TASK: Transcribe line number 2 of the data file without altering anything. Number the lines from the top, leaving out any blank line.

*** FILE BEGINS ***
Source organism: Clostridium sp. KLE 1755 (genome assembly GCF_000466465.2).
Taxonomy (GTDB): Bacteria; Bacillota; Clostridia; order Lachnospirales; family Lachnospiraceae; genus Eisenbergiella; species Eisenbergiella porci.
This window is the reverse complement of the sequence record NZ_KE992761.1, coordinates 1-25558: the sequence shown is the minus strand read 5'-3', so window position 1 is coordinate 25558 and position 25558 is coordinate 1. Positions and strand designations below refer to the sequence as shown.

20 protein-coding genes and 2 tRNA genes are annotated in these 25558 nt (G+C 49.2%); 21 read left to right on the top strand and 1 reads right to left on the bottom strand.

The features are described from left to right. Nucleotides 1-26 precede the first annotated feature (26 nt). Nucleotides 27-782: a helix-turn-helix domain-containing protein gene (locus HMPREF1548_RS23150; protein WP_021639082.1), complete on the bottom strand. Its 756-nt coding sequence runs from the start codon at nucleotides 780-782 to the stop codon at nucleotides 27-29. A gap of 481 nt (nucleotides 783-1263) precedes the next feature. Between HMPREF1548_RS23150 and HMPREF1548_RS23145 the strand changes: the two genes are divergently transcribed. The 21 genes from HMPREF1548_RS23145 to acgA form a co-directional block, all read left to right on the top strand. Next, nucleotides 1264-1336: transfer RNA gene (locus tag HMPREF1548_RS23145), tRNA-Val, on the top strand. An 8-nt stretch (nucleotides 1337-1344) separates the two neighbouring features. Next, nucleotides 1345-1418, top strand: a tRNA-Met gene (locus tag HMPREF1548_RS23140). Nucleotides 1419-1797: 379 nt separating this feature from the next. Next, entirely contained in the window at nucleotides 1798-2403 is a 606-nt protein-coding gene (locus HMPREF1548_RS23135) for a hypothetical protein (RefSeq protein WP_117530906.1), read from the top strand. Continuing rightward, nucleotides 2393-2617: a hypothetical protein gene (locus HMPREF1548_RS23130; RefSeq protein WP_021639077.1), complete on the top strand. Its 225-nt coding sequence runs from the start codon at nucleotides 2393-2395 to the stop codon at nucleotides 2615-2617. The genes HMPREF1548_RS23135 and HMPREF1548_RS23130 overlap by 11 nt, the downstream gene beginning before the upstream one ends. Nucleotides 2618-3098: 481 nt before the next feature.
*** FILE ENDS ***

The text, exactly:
Taxonomy (GTDB): Bacteria; Bacillota; Clostridia; order Lachnospirales; family Lachnospiraceae; genus Eisenbergiella; species Eisenbergiella porci.